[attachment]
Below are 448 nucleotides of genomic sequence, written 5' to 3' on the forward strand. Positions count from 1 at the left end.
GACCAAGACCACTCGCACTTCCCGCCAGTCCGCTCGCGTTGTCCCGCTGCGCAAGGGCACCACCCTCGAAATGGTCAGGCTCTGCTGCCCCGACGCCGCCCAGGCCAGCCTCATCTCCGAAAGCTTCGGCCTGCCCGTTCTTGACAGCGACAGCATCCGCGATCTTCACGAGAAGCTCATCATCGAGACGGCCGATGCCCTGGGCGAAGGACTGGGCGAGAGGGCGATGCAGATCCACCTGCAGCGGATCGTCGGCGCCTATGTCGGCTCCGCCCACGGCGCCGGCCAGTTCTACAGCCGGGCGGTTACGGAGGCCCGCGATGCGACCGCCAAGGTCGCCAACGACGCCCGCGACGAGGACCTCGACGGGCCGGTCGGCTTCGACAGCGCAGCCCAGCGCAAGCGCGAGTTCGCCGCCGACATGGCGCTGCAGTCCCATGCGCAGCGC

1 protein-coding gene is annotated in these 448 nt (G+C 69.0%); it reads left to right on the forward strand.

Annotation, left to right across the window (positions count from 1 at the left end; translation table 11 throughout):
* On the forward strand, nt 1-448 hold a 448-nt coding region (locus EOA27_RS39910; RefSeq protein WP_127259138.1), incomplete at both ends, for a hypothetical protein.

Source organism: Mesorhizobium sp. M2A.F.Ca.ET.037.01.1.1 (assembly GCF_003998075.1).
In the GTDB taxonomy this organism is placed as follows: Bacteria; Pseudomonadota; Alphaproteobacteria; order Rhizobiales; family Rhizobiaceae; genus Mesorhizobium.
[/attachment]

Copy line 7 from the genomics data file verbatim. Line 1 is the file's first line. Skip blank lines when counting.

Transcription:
In the GTDB taxonomy this organism is placed as follows: Bacteria; Pseudomonadota; Alphaproteobacteria; order Rhizobiales; family Rhizobiaceae; genus Mesorhizobium.